Anti-Semitism had to move over for anti-Israelism in the Simon Wiesenthal Center’s 2014 report, which ranked the 10 worst outbreaks around the world.
Jordanian officials and the Palestinian Fatah party were ranked second, after a doctor in Belgium who refused medical care to a 90-year-old Jewish woman with a fractured rib. He told her son, who had requested the care: “Send her to Gaza for a few hours, then she will get rid of the pain. I’m not coming,” and hung up.
After the recent massacre in Har Nof, Jordanian MPs organized a moment of silence in honor of the terrorists. The Wiesenthal Center noted that Jordanian Prime Minister Abdullah Ensour sent a condolence letter to the families of the terrorists as well.
The report cited the MPs from the radical anti-Israel wing of Germany’s Left Party — Annette Groth, Inge Höger, Claudia Haydt and Heike Hänsel. According to the center, “On November 10, the Left Party invited notorious Israel-bashers … in the party’s meeting room in the Bundestag, the day after commemoration of the anniversary of Kristallnacht.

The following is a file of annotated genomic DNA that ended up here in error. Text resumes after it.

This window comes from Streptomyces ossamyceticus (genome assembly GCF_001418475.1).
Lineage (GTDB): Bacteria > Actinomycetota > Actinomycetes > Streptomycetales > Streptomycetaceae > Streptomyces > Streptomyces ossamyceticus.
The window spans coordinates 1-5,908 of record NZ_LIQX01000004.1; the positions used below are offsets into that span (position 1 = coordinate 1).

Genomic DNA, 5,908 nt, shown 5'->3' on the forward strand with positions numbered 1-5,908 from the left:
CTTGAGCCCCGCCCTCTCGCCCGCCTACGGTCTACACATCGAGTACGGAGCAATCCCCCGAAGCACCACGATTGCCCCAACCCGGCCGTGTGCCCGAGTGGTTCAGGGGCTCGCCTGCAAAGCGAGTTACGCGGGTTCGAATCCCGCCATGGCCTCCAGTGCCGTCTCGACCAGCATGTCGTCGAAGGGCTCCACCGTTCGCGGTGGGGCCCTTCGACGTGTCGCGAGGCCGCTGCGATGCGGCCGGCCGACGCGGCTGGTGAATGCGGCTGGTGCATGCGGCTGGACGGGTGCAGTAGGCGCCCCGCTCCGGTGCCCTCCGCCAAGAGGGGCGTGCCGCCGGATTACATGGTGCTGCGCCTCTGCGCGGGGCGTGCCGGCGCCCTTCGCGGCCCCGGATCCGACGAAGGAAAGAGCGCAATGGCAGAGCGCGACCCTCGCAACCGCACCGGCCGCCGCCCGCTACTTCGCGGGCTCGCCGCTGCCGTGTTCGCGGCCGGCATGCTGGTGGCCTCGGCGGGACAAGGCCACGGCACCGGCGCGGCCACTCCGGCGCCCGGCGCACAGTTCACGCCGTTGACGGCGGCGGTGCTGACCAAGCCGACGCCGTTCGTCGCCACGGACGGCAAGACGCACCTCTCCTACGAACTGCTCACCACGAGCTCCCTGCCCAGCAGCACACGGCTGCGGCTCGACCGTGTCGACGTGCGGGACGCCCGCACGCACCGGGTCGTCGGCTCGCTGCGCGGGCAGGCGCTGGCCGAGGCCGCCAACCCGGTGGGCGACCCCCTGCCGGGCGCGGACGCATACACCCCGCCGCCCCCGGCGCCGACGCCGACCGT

In response, a petition of protest signed by reform Left Party MPs, said: “By stoking obsessive hatred of and demonizing Israel, members of our party in positions of responsibility are promoting anti-Semitic patterns of argument and a relativization of the Holocaust and the German responsibility for the extermination of millions of European Jews.”
Turkish columnist Faruk Köse advocated that Turkish Jews should pay a special tax for damages during Operation Protective Edge, and that the Turkish Jewish community should apologize for Israel’s self-defense measures during the operation.
Although most of the incidents were in Europe, unfortunately, the U.S. made the list, as well: The United Auto Workers #2865 union, which represents graduate students in California, ran a virulent anti-Israel campaign. Steven Salaita, an Arab-American professor, called “for the destruction of Israel.”